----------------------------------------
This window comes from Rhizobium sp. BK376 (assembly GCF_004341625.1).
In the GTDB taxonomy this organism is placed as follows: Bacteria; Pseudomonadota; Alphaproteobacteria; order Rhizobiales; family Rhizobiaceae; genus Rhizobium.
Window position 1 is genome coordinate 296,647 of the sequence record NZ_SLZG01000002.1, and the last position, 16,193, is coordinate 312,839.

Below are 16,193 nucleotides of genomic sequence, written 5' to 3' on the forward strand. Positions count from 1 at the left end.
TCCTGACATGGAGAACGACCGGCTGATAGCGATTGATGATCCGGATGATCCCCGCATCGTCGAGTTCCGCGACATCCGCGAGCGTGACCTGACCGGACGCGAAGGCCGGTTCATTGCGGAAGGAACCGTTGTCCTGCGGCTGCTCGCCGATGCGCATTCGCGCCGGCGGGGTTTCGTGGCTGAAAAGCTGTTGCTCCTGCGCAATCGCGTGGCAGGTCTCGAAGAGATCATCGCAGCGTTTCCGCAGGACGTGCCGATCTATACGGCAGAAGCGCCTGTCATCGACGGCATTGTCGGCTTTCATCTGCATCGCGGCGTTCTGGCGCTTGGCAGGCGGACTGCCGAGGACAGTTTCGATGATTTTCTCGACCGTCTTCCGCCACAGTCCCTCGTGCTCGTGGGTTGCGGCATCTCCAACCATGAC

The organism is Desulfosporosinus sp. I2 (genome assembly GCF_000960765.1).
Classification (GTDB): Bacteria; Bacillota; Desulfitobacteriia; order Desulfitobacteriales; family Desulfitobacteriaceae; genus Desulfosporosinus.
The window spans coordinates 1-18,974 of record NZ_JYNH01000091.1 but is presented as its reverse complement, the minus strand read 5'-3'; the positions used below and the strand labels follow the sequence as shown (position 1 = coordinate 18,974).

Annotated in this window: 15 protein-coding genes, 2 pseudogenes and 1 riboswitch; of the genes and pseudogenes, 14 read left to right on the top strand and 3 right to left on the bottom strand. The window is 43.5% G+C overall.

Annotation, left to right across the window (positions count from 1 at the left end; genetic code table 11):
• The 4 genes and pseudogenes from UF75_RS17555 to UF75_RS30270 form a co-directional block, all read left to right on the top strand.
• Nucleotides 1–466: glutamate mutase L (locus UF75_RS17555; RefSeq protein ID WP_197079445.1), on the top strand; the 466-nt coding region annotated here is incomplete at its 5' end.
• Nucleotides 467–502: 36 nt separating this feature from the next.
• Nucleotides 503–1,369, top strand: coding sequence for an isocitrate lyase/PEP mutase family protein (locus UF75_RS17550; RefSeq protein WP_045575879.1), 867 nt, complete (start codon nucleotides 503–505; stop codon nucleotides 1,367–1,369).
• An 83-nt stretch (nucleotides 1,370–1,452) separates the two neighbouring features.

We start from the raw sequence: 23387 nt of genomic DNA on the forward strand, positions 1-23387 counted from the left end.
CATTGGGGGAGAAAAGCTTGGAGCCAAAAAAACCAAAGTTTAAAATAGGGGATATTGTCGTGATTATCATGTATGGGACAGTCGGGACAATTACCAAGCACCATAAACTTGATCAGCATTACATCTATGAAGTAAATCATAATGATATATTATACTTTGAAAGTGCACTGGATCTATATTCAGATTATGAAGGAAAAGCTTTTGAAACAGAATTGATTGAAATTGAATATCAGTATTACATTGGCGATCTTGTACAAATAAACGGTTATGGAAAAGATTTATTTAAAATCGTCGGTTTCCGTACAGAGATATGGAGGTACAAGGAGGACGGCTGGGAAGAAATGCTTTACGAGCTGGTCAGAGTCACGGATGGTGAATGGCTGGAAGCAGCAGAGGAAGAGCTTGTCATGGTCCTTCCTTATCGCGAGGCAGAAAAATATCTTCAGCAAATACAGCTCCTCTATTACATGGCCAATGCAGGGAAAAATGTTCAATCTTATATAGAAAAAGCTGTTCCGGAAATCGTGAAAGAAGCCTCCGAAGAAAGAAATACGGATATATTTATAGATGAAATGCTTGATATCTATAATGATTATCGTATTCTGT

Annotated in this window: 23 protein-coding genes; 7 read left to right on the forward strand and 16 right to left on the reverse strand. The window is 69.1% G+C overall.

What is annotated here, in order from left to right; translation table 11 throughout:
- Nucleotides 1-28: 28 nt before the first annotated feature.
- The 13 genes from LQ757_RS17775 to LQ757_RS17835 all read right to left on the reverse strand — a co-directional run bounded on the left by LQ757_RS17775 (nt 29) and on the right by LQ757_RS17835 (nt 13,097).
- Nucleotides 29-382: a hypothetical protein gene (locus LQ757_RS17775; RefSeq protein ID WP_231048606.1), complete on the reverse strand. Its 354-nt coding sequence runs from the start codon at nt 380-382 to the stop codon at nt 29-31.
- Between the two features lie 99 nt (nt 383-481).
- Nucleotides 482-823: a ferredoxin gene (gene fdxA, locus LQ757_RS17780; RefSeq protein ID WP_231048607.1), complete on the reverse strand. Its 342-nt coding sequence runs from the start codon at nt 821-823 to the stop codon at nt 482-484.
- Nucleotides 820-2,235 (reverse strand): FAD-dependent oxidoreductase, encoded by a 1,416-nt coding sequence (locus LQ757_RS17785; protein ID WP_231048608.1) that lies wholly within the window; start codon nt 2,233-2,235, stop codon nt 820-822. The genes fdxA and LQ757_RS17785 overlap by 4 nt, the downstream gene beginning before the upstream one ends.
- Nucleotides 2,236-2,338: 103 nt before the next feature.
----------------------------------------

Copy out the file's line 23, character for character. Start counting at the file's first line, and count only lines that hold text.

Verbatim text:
- Between the two features lie 99 nt (nt 383-481).